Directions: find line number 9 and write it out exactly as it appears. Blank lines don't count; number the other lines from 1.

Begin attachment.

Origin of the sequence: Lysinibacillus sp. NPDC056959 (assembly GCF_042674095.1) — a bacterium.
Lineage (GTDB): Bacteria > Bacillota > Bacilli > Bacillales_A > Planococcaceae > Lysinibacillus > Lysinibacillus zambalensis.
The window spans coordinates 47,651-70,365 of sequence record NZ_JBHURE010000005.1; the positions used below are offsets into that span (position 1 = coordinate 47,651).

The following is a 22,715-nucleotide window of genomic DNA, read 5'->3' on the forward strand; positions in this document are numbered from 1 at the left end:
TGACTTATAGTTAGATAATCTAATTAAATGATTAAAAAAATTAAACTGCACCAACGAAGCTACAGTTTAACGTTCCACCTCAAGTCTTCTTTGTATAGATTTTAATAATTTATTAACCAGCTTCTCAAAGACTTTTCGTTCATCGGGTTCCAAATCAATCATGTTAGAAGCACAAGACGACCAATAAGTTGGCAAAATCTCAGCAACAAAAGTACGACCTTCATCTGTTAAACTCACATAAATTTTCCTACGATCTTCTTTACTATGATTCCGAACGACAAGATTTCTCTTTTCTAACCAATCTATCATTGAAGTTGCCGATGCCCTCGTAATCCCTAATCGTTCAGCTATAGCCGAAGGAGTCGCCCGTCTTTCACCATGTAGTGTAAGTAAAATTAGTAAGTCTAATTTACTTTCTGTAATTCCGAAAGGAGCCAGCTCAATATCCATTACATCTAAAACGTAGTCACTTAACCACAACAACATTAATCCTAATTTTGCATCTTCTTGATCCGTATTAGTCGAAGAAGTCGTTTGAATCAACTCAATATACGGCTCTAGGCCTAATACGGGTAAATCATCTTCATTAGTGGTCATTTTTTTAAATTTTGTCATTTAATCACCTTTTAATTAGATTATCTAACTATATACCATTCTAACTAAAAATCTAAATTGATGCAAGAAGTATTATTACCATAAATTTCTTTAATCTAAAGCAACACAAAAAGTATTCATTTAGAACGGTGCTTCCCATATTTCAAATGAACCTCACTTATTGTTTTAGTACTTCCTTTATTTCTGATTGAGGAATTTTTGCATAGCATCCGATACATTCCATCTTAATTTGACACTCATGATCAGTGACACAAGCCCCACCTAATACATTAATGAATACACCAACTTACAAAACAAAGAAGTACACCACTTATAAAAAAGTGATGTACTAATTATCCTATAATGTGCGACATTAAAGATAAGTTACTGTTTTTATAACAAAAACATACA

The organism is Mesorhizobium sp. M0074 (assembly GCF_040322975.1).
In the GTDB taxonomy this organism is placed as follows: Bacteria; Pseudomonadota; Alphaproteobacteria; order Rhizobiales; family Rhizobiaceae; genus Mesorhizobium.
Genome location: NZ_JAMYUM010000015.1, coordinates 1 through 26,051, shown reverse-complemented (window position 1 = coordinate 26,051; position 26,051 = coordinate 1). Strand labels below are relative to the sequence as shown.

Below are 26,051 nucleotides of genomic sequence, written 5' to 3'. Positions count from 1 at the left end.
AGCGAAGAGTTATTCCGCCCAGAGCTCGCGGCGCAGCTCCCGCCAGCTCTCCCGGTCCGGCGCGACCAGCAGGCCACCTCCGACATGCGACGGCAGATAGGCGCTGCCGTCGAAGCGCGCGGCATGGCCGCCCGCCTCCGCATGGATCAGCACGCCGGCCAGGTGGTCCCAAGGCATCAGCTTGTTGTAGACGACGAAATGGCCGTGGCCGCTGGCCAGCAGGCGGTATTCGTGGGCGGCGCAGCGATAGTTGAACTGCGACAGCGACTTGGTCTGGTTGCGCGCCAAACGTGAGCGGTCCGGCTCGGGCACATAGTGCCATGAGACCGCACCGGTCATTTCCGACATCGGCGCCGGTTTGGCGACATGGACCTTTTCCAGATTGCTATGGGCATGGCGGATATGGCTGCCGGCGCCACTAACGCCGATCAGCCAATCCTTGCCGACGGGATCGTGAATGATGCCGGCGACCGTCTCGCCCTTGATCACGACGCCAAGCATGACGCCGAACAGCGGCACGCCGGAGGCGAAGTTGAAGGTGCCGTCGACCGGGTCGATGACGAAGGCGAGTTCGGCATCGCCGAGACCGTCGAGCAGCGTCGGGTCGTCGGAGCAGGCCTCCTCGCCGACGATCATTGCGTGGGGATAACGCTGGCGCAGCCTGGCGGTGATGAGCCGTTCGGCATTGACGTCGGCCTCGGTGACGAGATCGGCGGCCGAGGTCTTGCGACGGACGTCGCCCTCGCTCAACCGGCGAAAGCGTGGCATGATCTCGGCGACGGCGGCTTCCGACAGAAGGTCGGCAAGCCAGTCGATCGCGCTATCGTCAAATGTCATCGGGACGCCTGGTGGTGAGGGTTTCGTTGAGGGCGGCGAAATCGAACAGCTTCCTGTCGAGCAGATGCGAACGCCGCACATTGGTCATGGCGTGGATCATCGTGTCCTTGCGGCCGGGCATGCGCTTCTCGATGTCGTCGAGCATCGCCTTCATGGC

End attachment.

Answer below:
Below are 26,051 nucleotides of genomic sequence, written 5' to 3'. Positions count from 1 at the left end.